Percent Reduction%
The function will remove the input percent value directly from the processed constituent mass.
Where:
C’(t+1) is the constituent concentration at the storage after the process of Trend Concentration
M’’(t+1) is the sum of the constituent mass after the process of Trend Concentration and in the outflow
M(t+1) is the final constituent mass after the process of Trend Concentration and Percent Reduction.
Example
If the half-life is equal to the time step, then the constituent mass after one time step will be equal to one half of the previous mass (ignoring losses and gains from outflows and inflows). For example, consider a half-life of h = 1 day, a daily time step, zero inflows and zero outflows. Equation 9 tells us that, after 1 day, the constituent mass will be:
which is one half of the initial mass.
Solution Methodology - Flow Phase
The Exponential Decay model can be applied in Storage and Reservoir nodes for both Marker and Lumped constituent routing. Currently, it can only be applied in Storage Routing Links if Lumped constituent routing is used. The model is run each time step after the flow phase calculations for the relevant node or link:
- For Storage and Weir Nodes, the Exponential Decay model is solved once per time step for the entire storage.
- Storage Routing Links can have one or more divisions, which remember state. Each time step, the Exponential Decay model is solved separately for each division, starting with the division at the head of the link and moving downstream.
The Exponential Decay model is based on Equation 9. However, this equation is derived under the assumption that constituent outflows from the storage are at the same concentration as the storage. In Source, this assumption does not always hold. Evaporation, for example, can completely deplete a storage without removing any constituents. The evaporated volume is subtracted from the storage volume before the Exponential Decay model is applied. As a result, it is possible for the storage volume to be 0 and the constituent mass to be greater than 0, which can give rise to mass balance issues and infinite constituent concentrations. The model addresses zero end-of-time-step storage volumes using a concept of deposited mass L, which is a constituent mass deposited on the riverbed and lost to the system. The solution procedure is as follows:
CASE 1: If the end-of-time-step storage volume is 0 and the outflow is 0, then all constituent mass is deposited. CASE 2: If the end-of-time-step storage volume is 0 and the outflow is greater than 0, then all constituent mass leaves the storage with the outflow. CASE 3: If the end-of-time-step storage volume is greater than 0, then Equation 9 applies. |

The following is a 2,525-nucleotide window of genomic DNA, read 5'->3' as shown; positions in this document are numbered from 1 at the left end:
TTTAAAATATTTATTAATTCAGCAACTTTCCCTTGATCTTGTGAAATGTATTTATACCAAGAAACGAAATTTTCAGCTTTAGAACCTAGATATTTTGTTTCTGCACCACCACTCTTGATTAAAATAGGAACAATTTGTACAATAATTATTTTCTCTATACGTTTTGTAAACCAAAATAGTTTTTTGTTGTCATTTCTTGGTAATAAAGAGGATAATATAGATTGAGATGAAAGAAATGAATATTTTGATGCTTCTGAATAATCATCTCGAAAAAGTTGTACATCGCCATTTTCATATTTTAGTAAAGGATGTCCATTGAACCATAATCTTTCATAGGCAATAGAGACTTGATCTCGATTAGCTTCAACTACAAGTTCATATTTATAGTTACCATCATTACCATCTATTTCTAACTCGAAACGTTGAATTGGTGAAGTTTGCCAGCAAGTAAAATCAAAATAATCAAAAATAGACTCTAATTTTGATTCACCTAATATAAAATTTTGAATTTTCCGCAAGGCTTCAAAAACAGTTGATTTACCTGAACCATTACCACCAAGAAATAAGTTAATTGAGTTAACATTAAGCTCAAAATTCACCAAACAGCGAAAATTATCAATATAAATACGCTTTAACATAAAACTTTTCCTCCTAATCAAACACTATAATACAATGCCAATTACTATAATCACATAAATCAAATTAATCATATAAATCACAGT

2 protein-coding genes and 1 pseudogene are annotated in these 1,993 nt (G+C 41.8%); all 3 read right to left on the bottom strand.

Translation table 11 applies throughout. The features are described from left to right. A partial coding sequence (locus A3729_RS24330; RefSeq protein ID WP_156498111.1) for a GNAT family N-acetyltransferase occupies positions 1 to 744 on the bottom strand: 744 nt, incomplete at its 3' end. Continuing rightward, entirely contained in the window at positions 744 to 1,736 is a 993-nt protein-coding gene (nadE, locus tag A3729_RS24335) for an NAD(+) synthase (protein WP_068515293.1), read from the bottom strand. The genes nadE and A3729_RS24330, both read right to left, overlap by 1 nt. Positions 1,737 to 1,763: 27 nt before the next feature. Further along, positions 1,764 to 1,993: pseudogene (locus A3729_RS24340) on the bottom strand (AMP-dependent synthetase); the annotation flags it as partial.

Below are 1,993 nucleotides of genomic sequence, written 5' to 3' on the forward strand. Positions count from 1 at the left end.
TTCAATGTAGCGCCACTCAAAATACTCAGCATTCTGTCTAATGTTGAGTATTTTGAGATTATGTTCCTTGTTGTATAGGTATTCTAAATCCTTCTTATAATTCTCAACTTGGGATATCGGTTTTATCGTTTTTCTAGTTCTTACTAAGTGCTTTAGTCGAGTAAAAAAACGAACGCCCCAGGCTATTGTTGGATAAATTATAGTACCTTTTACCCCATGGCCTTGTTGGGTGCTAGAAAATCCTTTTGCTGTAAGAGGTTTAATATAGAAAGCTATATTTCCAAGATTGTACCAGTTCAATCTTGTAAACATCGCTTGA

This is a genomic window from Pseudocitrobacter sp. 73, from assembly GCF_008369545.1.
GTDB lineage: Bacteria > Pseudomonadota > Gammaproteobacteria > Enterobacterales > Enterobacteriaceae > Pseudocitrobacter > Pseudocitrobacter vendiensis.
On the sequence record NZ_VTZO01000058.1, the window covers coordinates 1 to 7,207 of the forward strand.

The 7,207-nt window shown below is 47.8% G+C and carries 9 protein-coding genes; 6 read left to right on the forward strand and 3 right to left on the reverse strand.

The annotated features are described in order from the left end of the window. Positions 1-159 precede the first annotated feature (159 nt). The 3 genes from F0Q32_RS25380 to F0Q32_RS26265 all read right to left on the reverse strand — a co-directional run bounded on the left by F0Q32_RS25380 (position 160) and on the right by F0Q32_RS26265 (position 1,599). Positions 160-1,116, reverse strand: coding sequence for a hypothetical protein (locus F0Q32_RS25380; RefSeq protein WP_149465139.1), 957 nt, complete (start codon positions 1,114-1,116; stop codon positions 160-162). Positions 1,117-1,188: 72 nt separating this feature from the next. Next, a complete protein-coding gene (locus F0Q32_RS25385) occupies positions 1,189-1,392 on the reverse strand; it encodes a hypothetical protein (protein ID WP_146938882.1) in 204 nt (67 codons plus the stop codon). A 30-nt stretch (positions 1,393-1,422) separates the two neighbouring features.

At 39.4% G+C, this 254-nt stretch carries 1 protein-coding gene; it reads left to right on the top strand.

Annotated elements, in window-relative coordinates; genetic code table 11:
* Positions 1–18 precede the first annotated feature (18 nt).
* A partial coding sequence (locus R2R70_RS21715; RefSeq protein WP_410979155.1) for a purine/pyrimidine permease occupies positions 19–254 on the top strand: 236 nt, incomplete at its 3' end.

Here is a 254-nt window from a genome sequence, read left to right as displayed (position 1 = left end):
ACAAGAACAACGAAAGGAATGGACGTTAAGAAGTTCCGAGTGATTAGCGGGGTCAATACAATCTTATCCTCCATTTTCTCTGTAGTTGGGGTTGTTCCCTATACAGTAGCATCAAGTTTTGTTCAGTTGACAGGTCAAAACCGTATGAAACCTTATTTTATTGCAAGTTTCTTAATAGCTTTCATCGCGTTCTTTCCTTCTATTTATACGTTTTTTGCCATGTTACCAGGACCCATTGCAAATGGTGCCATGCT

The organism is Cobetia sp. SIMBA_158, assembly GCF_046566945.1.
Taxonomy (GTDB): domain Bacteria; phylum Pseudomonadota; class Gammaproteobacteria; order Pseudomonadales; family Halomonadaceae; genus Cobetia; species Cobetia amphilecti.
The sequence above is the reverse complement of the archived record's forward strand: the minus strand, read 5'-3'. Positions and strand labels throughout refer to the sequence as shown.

Input Data
A single value for the half-life parameter in seconds. Smith et al. (2011) provide some estimates of pesticide half-lives, Birgand et al. (2007) and Rao et al. (2009) provide estimates of decay rates for nutrients in streams.
Parameters or Settings
Model parameters are summarised in Table 1.
Table 1. Decay model parameters.
Parameter | Description | Units | Default | Range |
Half-life | The half-life of the constituent | seconds | 86400 (equivalent to 1 day) | 0 to ∞ |
Percent Reduction | A percent value that the user wishes to remove directly from the processed constituent | % | 0 | 0 to 100 |
Trend Concentration | The concentration to trend down to | mg/L | 0 | 0 to ∞ |
Outputs
A time series of stored constituent mass.
Reference List
Birgand, F., R.W. Skaggs, G.M. Chescheir, J.W. Gilliam (2007) Nitrogen Removal in Streams of Agricultural Catchments-A Literature Review. Critical Reviews in Environmental Science and Technology; 2007; 37, 5; ProQuest Agriculture Journals, p. 381
Rao, P.S.C., N.B. Basu, S. Zanardo, G. Botter, A. Rinaldo (2009) Contaminant load-discharge relationships across scales in engineered catchments: Order out of complexity. 18th World IMACS / MODSIM Congress, Cairns, Australia 13-17 July 2009, p. 1886-1892. http://mssanz.org.au/modsim09
Smith, R., R. Turner, S. Vardy, M. Warne (2011) Using a convolution integral model for assessing pesticide dissipation time at the end of catchments in the Great Barrier Reef Australia. In F. Chan, D. Marinova, R.S. Anderssen (eds) Modsim2011, 19th International Congress on Modelling and Simulation. Modelling and Simulation Society of Australia and New Zealand, December 2011, pp. 2064-2070. ISBN: 978-0-9872143-1-7. http://www.mssanz.org.au/modsim2011/E5/smith.pdf